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Roche maintains top place in biologic sales

But the looming threat of biosimilars is set to shake up the market

Roche 

Roche is still leading the pack when it comes to biologic sales as its cancer medicines continue to pull in strong revenue, according to data exclusively published on PMLiVE by analysts at GlobalData.

The Swiss firm markets blood cancer and auto inflammatory drug MabThera (rituximab) and colorectal, breast, lung, ovarian and kidney cancer drug Avastin (bevacizumab), both of which are the top selling oncology products in the world with combined sales of CHF13.3bn ($13.9bn) in 2014.

It also has a strong showing from across its drug portfolio, with its breast cancer drug Herceptin (trastuzumab) bringing in more than CHF6bn last year, with eye drug Lucentis (ranibizumab) and lung cancer treatment Tarveca (erlotinib) also making CHF3bn collectively in 2014. 

Roche has been top of this leader board for the past three years. Amgen, Novo Nordisk, AbbVie and Sanofi round off the top five positions, which remain largely unchanged from 2013.

Novo Nordisk and Sanofi see large sales from their insulin products while Amgen's bone drug Prolia (denosumab) and chemotherapy side effects drug Neulasta (pegfilgrastim), make up the bulk of its biologics sales.

AbbVie relies almost entirely on the $13bn of revenue coming from its auto inflammatory medicine Humira (adalimumab), which was the biggest selling drug in the world last year.

But whilst the leader board has remained static, this is all set to change from 2016 as the advent of biosimilars in Europe and the US start to come to the fore.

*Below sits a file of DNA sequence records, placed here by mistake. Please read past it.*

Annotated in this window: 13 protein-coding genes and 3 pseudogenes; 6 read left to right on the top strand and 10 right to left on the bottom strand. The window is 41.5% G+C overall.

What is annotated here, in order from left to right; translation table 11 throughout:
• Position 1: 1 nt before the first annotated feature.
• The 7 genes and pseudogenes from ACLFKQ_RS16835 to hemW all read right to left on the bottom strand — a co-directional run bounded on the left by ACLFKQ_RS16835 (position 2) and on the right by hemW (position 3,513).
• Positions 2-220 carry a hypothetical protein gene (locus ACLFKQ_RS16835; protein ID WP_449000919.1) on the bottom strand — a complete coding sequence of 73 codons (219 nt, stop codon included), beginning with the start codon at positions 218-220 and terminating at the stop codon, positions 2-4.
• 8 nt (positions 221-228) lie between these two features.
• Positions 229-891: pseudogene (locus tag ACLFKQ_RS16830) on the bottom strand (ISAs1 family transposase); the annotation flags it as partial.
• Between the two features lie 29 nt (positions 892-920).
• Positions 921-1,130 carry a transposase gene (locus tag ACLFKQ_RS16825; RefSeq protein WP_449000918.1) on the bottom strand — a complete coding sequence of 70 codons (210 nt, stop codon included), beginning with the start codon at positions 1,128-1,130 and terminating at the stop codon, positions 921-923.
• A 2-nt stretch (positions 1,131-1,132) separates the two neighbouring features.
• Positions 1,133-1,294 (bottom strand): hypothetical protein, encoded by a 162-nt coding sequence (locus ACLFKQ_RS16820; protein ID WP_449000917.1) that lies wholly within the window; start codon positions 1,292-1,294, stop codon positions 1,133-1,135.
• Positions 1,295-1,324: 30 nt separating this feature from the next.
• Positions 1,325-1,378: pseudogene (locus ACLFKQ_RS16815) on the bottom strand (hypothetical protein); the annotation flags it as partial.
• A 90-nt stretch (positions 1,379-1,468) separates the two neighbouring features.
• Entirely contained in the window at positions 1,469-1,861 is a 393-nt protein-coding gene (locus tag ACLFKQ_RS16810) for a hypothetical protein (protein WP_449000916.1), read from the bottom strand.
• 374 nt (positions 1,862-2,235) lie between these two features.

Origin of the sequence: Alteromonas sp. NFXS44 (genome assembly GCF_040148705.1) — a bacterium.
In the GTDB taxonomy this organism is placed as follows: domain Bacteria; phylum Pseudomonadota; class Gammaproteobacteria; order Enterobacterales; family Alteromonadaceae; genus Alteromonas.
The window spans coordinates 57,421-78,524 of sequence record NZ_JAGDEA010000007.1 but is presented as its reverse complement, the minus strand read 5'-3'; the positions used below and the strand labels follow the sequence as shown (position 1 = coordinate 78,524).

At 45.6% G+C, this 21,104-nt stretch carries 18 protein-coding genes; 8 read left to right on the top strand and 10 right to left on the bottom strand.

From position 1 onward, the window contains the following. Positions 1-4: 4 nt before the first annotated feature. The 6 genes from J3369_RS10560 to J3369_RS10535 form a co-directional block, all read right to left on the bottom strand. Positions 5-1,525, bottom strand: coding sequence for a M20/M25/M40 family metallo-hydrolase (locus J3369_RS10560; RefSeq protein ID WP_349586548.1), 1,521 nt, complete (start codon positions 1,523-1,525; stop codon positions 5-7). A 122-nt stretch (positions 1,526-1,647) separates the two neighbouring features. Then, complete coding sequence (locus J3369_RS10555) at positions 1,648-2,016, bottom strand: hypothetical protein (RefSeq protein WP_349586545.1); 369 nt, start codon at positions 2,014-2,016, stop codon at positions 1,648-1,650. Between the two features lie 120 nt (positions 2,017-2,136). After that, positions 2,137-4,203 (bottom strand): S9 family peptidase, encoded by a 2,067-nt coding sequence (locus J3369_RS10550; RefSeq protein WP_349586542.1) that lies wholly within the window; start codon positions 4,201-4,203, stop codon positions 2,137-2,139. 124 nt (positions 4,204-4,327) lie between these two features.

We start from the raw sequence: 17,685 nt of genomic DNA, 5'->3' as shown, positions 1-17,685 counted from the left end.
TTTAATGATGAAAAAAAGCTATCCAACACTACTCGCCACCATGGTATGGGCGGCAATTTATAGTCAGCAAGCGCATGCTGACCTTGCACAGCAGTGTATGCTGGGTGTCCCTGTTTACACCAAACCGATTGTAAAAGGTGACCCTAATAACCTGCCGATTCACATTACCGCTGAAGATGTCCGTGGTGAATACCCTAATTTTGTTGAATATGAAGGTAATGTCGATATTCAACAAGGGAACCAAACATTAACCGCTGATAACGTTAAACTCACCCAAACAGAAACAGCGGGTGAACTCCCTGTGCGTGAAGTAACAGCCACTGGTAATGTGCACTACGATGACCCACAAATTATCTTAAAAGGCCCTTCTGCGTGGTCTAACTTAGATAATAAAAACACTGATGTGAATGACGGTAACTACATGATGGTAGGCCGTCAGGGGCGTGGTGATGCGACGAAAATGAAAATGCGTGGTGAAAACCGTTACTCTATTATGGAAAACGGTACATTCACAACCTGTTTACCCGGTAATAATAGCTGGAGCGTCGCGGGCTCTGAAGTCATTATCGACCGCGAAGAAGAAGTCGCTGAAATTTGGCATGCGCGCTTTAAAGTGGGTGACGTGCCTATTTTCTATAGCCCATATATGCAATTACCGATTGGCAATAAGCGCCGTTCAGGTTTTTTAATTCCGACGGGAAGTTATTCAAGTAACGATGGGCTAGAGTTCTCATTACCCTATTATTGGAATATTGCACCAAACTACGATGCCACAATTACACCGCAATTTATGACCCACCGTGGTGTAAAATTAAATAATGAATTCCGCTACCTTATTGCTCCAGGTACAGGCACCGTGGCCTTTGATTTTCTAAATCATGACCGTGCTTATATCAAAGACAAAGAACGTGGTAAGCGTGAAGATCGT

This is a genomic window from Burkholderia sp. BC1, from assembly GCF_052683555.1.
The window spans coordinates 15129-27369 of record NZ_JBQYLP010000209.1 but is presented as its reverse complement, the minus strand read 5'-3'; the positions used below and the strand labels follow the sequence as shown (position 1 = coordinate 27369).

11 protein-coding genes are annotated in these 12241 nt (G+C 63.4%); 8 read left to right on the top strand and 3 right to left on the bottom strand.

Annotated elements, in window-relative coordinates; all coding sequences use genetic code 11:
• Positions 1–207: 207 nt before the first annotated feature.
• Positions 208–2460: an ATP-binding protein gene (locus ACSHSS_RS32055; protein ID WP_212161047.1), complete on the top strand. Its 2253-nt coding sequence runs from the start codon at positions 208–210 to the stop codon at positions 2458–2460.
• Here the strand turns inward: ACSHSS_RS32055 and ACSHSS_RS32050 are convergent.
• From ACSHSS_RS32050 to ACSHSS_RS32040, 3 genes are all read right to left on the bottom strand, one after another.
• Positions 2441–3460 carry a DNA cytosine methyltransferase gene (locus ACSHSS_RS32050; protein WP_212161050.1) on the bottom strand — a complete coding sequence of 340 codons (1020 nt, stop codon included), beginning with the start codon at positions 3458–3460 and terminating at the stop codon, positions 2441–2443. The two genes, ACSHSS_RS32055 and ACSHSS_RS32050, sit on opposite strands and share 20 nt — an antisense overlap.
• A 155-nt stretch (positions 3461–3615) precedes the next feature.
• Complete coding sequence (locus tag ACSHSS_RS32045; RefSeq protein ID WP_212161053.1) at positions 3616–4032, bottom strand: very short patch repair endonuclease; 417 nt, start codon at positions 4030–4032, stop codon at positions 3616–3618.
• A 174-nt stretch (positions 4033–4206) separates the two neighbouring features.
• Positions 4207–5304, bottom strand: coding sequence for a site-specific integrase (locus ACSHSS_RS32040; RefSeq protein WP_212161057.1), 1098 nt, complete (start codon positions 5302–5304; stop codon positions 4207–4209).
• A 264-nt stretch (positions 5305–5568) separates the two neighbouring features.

Biosimilar versions of Janssen/Merck's Remicade (infliximab) have already been approved in Europe, which is expected to wipe off around $2bn of sales a year from the region. 

Humira and Lantus are the next two drugs that are expected to face the biosimilar threat, although as the market is still in its infancy, the issues over patents and the regulatory pathways for approving biosimilar treatments remain contentious points,

This means initial launches of these medicines will likely see delays and difficulties.

But once the teething problems have been worked out, the copycat versions of these biologics are set to be sold at around 20-30% cheaper than their original equivalents. 

As the combined global sales of Lantus and Humira topped $21bn last year, significant savings for payers is on the horizon - and a major drop in revenue for those companies selling biologics. 

The full list from GlobalData on the top 15 biologic drugs by 2014 sales is available here.

Article by
Ben Adams

24th April 2015

From: Sales

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